Vennells ‘aware of disturbing matters a year before company dropped prosecution’

Paula Vennells described possible wrongful convictions of sub-postmasters as “deeply disturbing” more than a year before the company dropped the prosecution, in an email that emerged the day before her evidence to the Horizon IT inquiry.

ITV News reported that the October 2013 email, as well as a recording of a telephone conversation involving Post Office CEO Ms Vennells, confirmed that she had been sent files from eight sub-postmasters.

Speaking to Ron Warmington, a forensic accountant at the firm Second Sight who was called in to independently review the Horizon system, Ms Vennells said: “I have just read the attachments.

“Apart from the fact that I find them very disturbing (I defy anyone not to), I am now even better informed.

“The form you have come up with is very useful because it takes away some of the emotion and highlights very clearly areas that we need to address and explore for the mediation process, which I hope will bring closure for some of these people.

“Like I said…I’m taking this very seriously…”

I hope that Ms Vennells will finally admit the truth so that the public can get to the bottom of this and those who suffered get the justice they need

Nadhim Zahawi

Ms Vennells, who was chief executive between 2012 and 2019, told MPs in February 2015, just over a year after the email was sent, that there was nothing wrong with the Horizon system and that she had seen no evidence of miscarriages of justice.

ITV News said former business and trade committee member Nadhim Zahawi believed the email “will be seen as the smoking gun that is the cover-up that has taken place at the Post Office”.

The Conservative MP told the broadcaster: “I hope Ms Vennells will finally admit the truth so the public can get to the bottom of this and those who have suffered get the justice they need.”

Ms Vennells will be questioned under oath on Wednesday about her role in the Horizon scandal that unfolded under her watch.

The 65-year-old has been accused by subpostmasters of a cover-up, with campaigner and former subpostmistress Jo Hamilton calling on her to tell the truth.

Between 1999 and 2015, more than 700 sub-postmasters were prosecuted by the Post Office and criminally convicted because Fujitsu’s flawed Horizon IT system made it appear as if money was missing from their branches.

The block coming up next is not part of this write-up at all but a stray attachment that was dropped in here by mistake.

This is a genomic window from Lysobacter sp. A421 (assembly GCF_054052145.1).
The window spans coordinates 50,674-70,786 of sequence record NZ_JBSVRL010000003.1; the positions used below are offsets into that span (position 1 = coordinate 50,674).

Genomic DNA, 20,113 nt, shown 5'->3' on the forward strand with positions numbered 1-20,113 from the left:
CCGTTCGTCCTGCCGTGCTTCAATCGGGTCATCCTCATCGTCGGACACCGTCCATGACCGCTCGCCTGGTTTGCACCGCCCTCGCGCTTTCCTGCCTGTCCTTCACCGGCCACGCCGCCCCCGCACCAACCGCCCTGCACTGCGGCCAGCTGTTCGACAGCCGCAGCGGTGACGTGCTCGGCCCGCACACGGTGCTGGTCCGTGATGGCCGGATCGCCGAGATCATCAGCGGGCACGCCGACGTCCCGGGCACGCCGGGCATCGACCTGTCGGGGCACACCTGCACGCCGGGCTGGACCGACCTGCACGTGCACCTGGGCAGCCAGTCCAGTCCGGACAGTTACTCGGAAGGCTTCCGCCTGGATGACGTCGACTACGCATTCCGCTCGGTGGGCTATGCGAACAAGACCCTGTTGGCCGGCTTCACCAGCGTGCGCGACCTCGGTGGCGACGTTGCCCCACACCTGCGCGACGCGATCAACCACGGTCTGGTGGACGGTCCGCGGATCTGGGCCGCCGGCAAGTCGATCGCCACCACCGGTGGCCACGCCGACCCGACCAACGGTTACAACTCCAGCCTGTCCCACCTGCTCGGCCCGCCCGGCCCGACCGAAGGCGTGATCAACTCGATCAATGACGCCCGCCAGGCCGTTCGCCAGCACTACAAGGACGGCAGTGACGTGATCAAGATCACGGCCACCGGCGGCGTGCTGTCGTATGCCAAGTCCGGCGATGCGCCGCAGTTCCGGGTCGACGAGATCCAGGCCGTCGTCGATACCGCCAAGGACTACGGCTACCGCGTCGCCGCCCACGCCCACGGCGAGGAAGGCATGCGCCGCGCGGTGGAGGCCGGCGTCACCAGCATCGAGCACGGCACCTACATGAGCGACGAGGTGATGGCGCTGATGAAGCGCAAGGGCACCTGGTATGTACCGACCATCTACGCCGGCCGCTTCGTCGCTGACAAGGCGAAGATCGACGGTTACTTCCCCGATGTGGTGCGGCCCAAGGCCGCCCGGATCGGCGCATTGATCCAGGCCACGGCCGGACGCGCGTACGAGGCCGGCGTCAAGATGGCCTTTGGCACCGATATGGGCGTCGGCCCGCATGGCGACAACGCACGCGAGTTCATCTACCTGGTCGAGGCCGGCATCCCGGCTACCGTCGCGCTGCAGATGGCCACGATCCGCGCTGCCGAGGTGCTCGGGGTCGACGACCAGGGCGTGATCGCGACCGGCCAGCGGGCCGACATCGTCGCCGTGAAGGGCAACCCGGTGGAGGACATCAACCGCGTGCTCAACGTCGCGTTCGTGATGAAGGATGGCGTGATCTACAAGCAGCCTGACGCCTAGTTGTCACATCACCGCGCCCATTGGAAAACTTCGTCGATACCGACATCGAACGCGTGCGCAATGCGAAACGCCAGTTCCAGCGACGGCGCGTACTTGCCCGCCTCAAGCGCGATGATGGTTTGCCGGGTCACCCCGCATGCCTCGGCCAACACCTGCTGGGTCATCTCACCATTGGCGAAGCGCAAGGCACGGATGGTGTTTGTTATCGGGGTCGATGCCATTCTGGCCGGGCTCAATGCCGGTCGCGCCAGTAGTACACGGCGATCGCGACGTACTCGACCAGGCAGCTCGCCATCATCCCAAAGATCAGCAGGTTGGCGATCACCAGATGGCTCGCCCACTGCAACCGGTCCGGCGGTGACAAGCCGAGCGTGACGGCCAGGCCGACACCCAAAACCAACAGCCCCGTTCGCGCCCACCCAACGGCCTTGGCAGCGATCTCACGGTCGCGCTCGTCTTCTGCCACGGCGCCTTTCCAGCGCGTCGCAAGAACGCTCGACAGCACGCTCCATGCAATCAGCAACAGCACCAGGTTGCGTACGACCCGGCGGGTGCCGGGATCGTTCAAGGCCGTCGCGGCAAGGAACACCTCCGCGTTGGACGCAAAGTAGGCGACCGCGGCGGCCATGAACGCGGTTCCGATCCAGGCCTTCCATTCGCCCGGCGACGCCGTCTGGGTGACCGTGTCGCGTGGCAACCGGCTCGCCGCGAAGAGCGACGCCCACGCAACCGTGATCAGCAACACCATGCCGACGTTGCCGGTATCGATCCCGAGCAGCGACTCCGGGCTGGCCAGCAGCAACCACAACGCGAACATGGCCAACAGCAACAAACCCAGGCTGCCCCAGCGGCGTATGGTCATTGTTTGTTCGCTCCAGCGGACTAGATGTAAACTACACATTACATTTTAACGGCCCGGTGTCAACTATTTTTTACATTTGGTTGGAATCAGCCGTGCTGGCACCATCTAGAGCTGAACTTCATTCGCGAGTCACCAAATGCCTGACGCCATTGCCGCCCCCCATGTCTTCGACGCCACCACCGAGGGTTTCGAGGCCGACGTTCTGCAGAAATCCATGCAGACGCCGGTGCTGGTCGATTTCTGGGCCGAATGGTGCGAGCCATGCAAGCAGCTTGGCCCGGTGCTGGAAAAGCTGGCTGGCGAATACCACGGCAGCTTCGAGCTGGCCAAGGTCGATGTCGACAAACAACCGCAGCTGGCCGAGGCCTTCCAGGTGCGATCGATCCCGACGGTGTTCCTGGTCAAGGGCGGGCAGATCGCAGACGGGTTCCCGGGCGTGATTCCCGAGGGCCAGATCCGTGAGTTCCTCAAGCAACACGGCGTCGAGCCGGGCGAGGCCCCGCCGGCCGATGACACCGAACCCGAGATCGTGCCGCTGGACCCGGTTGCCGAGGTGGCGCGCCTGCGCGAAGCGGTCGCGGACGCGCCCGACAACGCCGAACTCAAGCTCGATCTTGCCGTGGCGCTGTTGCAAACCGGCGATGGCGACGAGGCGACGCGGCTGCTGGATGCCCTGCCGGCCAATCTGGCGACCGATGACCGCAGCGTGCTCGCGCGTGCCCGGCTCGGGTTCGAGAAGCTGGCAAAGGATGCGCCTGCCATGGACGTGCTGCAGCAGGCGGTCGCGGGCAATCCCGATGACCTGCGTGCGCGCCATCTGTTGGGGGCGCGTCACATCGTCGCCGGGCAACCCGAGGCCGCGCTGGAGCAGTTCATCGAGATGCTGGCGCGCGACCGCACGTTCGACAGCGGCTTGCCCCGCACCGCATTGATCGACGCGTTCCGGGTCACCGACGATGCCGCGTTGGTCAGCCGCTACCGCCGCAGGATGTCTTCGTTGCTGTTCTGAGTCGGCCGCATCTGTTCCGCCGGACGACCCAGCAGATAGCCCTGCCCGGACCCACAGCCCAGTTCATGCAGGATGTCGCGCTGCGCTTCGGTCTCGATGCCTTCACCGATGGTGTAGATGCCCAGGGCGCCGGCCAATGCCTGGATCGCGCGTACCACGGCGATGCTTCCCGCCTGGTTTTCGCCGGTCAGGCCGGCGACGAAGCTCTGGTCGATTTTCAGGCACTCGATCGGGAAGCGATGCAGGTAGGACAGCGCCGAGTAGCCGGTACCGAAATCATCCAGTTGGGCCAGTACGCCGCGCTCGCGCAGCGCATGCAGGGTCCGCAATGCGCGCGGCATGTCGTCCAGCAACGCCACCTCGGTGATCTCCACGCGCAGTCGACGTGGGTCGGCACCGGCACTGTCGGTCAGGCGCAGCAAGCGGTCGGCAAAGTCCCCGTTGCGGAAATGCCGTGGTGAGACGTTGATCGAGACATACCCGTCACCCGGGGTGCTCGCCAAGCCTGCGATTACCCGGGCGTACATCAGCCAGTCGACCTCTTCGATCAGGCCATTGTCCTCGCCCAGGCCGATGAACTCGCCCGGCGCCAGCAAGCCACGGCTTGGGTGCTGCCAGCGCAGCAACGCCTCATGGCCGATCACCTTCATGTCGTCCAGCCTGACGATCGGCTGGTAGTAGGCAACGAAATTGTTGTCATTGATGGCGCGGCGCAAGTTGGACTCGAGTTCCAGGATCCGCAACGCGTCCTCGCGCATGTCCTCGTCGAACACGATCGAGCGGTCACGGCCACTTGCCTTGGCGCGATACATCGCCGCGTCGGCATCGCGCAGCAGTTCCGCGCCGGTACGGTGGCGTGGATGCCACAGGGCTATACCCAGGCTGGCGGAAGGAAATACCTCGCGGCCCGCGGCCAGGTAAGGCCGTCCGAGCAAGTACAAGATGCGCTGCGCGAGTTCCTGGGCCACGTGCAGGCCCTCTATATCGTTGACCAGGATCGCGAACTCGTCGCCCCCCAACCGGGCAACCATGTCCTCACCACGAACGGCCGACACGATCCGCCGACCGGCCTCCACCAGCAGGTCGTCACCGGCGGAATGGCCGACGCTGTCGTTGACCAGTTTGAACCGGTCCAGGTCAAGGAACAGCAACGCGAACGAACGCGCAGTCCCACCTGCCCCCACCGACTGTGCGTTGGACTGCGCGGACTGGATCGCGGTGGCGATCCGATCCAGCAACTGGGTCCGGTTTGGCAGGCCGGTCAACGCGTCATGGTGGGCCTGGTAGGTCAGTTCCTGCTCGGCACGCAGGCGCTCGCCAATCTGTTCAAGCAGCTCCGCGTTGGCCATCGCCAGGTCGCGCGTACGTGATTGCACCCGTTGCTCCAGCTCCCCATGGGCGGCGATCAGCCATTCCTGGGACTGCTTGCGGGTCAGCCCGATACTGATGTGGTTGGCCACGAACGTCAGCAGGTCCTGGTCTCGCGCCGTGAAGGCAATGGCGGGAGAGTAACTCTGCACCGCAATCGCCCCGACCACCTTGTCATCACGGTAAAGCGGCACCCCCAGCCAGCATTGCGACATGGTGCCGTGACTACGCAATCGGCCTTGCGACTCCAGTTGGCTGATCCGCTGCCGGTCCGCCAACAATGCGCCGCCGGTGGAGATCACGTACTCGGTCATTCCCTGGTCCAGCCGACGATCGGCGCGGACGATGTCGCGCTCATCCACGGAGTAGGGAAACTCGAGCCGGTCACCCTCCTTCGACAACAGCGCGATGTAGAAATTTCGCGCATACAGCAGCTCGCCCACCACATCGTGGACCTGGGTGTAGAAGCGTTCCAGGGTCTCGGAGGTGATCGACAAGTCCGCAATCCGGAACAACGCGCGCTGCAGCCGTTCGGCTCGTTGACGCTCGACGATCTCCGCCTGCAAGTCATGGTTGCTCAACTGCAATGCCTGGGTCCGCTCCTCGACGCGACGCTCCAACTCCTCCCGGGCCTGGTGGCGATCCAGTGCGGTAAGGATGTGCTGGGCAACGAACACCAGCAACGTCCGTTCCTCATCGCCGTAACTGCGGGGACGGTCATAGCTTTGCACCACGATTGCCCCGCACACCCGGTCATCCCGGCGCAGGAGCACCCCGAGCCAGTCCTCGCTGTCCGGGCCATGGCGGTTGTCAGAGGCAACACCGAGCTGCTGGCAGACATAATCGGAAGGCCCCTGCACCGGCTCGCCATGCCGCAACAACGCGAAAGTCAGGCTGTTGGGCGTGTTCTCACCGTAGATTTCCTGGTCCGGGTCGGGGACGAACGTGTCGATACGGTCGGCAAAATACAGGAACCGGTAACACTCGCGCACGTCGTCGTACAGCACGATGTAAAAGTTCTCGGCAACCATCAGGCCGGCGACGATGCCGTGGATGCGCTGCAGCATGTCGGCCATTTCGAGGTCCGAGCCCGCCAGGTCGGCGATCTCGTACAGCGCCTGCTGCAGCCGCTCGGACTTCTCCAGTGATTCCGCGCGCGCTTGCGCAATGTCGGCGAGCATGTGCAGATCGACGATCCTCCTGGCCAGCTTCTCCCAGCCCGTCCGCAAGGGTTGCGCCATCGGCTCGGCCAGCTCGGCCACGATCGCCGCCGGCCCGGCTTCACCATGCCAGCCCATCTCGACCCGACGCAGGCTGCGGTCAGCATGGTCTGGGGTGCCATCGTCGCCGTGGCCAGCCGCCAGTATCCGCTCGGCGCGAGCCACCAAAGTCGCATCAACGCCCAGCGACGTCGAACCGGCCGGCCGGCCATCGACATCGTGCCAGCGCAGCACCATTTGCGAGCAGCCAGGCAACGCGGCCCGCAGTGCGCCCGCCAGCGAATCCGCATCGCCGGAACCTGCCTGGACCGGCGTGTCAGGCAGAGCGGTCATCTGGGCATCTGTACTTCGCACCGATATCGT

The prosecutions continued under Ms Vennells’ watch, despite retired judge Sir Anthony Hooper, the chairman of the mediation program for people who believed they had been wrongly prosecuted by the Post Office, repeatedly telling her they “didn’t make sense” .

The former CEO has not yet spoken in detail about her role in the scandal, but previously apologized for the “devastation caused to sub-postmasters and their families.”

A document filed by her lawyers ahead of a preliminary hearing in 2021 said she was “deeply disturbed” by the rulings in the cases against chief campaigner Alan Bates and Ms Hamilton, which found Horizon to be defective.

She was included in the 2019 New Years Honors List “for services to the Post Office and to charities”, but voluntarily returned the honor after a petition attracted more than 1.2 million signatures.

In a brief statement issued earlier by Ms Vennells, she said she would “continue to support and focus on the investigation”.

Ms Vennells could be questioned about her knowledge of the ability to remotely access the Horizon system, alleged false evidence provided by expert witnesses during Post Office prosecutions, and the conduct of the company’s investigators.

She may also be asked whether she believed there were miscarriages of justice during her tenure, after finance director Alisdair Cameron told the inquiry there were not and that she ‘couldn’t have gotten there emotionally’.

The Post Office has come under fire following the screening of the ITV drama Mr Bates Vs The Post Office, which spotlighted the Horizon IT scandal.

Hundreds of subpostmasters are still waiting for full compensation, despite the government announcing that those whose convictions have been quashed will be eligible for a £600,000 payout.

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